History of the Civil Rights Movement
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Our digital history of the Civil Rights Movement is the story of the continuation of a long campaign by African Americans and their supporters to end legalized racial discrimination, disenfranchisement, and segregation in the United States. The movement began in the Reconstruction era following the Civil War, but did not realize it its greatest legislative victories until the mid-1960s after years of activism and protest. The movement’s non-violent resistance and civil disobedience campaigns eventually won new federal legislation safeguarding the civil rights of all Americans.
The Civil Rights Movement sought to abolish institutional racial segregation, discrimination, and disenfranchisement. The movement has its origins in the Reconstruction era during the late 19th century, although it made its largest legislative gains in the mid-1960s after years of direct actions and grassroots protests. Its major nonviolent resistance and civil disobedience campaigns eventually secured new protections in federal law for the civil rights of all Americans.
After the Civil War and the subsequent abolition of slavery in the 1860s, the Reconstruction Amendments to the United States Constitution granted emancipation and constitutional rights of citizenship to all African Americans, most of whom had recently been enslaved. For a short period of time, African American men voted and held political office, but they were increasingly deprived of civil rights, often under the so-called Jim Crow laws, and African Americans were subjected to discrimination and sustained violence by white supremacists in the South.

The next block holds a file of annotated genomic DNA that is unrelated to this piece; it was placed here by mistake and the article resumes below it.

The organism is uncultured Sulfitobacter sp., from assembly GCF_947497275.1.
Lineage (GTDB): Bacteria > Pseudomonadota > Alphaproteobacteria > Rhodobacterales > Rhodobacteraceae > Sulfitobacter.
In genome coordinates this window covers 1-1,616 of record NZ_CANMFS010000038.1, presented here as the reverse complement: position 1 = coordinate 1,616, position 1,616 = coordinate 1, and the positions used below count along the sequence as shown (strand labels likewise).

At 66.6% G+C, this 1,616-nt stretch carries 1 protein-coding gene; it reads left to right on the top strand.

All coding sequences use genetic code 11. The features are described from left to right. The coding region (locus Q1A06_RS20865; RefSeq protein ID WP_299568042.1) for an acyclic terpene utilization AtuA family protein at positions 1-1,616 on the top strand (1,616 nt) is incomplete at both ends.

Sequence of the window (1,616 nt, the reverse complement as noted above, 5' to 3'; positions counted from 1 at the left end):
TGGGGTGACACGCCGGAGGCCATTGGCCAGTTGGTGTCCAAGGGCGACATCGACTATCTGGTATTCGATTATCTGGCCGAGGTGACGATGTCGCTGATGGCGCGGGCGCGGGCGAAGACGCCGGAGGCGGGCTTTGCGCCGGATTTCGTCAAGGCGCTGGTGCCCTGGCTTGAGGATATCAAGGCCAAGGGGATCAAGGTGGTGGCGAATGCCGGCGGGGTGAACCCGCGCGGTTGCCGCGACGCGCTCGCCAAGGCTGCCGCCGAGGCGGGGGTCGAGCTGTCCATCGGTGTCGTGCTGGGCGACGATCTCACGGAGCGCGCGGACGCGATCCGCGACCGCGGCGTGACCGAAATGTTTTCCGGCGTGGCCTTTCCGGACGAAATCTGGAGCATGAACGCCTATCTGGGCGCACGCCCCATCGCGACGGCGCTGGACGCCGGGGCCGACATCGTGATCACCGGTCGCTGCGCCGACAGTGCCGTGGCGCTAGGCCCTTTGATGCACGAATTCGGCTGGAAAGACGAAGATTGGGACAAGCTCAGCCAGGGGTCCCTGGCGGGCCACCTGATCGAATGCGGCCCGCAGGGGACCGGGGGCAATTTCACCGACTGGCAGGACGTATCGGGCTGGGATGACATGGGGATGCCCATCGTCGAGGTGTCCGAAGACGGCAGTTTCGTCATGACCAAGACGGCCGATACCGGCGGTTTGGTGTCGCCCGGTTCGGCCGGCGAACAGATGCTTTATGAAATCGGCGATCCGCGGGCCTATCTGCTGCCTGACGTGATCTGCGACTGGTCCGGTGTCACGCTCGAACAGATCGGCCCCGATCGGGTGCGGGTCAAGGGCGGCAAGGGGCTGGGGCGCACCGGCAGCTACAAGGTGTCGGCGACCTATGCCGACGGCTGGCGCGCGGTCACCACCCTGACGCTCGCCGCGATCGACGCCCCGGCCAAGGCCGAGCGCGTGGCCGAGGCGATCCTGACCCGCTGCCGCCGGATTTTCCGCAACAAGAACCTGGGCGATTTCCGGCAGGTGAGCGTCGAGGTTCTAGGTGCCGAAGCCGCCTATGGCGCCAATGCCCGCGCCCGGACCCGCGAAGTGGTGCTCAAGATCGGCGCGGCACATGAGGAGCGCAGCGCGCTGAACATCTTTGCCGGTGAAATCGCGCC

Over the following century, various efforts were made by African Americans to secure their legal and civil rights. In 1954, the separate but equal policy, which aided the enforcement of Jim Crow laws, was substantially weakened and eventually dismantled with the United States Supreme Court’s Brown v. Board of Education ruling and other subsequent rulings which followed. Between 1955 and 1968, nonviolent mass protests and civil disobedience produced crisis situations and productive dialogues between activists and government authorities. Federal, state, and local governments, businesses, and communities often had to immediately respond to these situations, which highlighted the inequities faced by African Americans across the country.
The lynching of Chicago teenager Emmett Till in Mississippi, and the outrage generated by seeing how he had been abused when his mother decided to have an open-casket funeral, galvanized the African-American community nationwide. Forms of protest and/or civil disobedience included boycotts, such as the successful Montgomery bus boycott (1955–1956) in Alabama, “sit-ins” such as the Greensboro sit-ins (1960) in North Carolina and successful Nashville sit-ins in Tennessee, mass marches, such as the 1963 Children’s Crusade in Birmingham and 1965 Selma to Montgomery marches (1965) in Alabama, and a wide range of other nonviolent activities and resistance.